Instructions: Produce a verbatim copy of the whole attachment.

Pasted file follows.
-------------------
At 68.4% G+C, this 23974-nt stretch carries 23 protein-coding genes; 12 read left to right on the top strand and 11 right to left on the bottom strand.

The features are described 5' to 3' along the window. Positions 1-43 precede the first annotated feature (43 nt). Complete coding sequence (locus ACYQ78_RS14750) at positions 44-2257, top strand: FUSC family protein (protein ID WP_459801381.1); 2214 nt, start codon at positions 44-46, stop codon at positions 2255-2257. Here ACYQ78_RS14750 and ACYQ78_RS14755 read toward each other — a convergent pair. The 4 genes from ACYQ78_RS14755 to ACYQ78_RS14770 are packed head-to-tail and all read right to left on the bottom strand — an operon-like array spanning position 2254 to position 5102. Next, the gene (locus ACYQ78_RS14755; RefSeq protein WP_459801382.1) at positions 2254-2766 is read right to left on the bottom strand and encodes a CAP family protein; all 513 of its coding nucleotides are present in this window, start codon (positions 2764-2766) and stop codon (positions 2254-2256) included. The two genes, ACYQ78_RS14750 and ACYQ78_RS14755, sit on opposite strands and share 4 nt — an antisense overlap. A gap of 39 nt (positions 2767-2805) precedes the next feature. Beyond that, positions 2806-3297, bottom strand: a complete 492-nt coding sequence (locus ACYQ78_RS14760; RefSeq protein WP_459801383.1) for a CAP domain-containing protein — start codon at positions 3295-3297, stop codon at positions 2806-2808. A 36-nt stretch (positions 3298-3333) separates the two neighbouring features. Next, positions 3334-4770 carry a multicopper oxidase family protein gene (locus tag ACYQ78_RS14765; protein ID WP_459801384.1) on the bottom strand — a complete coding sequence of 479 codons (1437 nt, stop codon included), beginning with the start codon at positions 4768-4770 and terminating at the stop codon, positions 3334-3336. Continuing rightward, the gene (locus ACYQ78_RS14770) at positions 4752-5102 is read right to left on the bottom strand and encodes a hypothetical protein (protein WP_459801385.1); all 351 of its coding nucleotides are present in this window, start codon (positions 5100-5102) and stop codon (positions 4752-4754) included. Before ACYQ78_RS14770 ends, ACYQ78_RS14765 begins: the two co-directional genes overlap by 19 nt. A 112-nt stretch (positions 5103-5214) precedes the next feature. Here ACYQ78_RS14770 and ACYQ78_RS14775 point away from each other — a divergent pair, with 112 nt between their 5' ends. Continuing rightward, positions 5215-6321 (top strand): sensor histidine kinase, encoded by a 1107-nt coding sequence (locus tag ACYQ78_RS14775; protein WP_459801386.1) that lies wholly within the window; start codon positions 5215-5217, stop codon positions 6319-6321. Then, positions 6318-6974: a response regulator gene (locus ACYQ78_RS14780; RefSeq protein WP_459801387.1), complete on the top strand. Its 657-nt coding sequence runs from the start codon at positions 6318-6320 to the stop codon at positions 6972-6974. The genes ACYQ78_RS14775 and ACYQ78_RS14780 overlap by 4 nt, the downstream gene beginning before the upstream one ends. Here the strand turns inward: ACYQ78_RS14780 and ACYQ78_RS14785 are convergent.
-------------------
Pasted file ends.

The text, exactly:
At 68.4% G+C, this 23974-nt stretch carries 23 protein-coding genes; 12 read left to right on the top strand and 11 right to left on the bottom strand.

The features are described 5' to 3' along the window. Positions 1-43 precede the first annotated feature (43 nt). Complete coding sequence (locus ACYQ78_RS14750) at positions 44-2257, top strand: FUSC family protein (protein ID WP_459801381.1); 2214 nt, start codon at positions 44-46, stop codon at positions 2255-2257. Here ACYQ78_RS14750 and ACYQ78_RS14755 read toward each other — a convergent pair. The 4 genes from ACYQ78_RS14755 to ACYQ78_RS14770 are packed head-to-tail and all read right to left on the bottom strand — an operon-like array spanning position 2254 to position 5102. Next, the gene (locus ACYQ78_RS14755; RefSeq protein WP_459801382.1) at positions 2254-2766 is read right to left on the bottom strand and encodes a CAP family protein; all 513 of its coding nucleotides are present in this window, start codon (positions 2764-2766) and stop codon (positions 2254-2256) included. The two genes, ACYQ78_RS14750 and ACYQ78_RS14755, sit on opposite strands and share 4 nt — an antisense overlap. A gap of 39 nt (positions 2767-2805) precedes the next feature. Beyond that, positions 2806-3297, bottom strand: a complete 492-nt coding sequence (locus ACYQ78_RS14760; RefSeq protein WP_459801383.1) for a CAP domain-containing protein — start codon at positions 3295-3297, stop codon at positions 2806-2808. A 36-nt stretch (positions 3298-3333) separates the two neighbouring features. Next, positions 3334-4770 carry a multicopper oxidase family protein gene (locus tag ACYQ78_RS14765; protein ID WP_459801384.1) on the bottom strand — a complete coding sequence of 479 codons (1437 nt, stop codon included), beginning with the start codon at positions 4768-4770 and terminating at the stop codon, positions 3334-3336. Continuing rightward, the gene (locus ACYQ78_RS14770) at positions 4752-5102 is read right to left on the bottom strand and encodes a hypothetical protein (protein WP_459801385.1); all 351 of its coding nucleotides are present in this window, start codon (positions 5100-5102) and stop codon (positions 4752-4754) included. Before ACYQ78_RS14770 ends, ACYQ78_RS14765 begins: the two co-directional genes overlap by 19 nt. A 112-nt stretch (positions 5103-5214) precedes the next feature. Here ACYQ78_RS14770 and ACYQ78_RS14775 point away from each other — a divergent pair, with 112 nt between their 5' ends. Continuing rightward, positions 5215-6321 (top strand): sensor histidine kinase, encoded by a 1107-nt coding sequence (locus tag ACYQ78_RS14775; protein WP_459801386.1) that lies wholly within the window; start codon positions 5215-5217, stop codon positions 6319-6321. Then, positions 6318-6974: a response regulator gene (locus ACYQ78_RS14780; RefSeq protein WP_459801387.1), complete on the top strand. Its 657-nt coding sequence runs from the start codon at positions 6318-6320 to the stop codon at positions 6972-6974. The genes ACYQ78_RS14775 and ACYQ78_RS14780 overlap by 4 nt, the downstream gene beginning before the upstream one ends. Here the strand turns inward: ACYQ78_RS14780 and ACYQ78_RS14785 are convergent.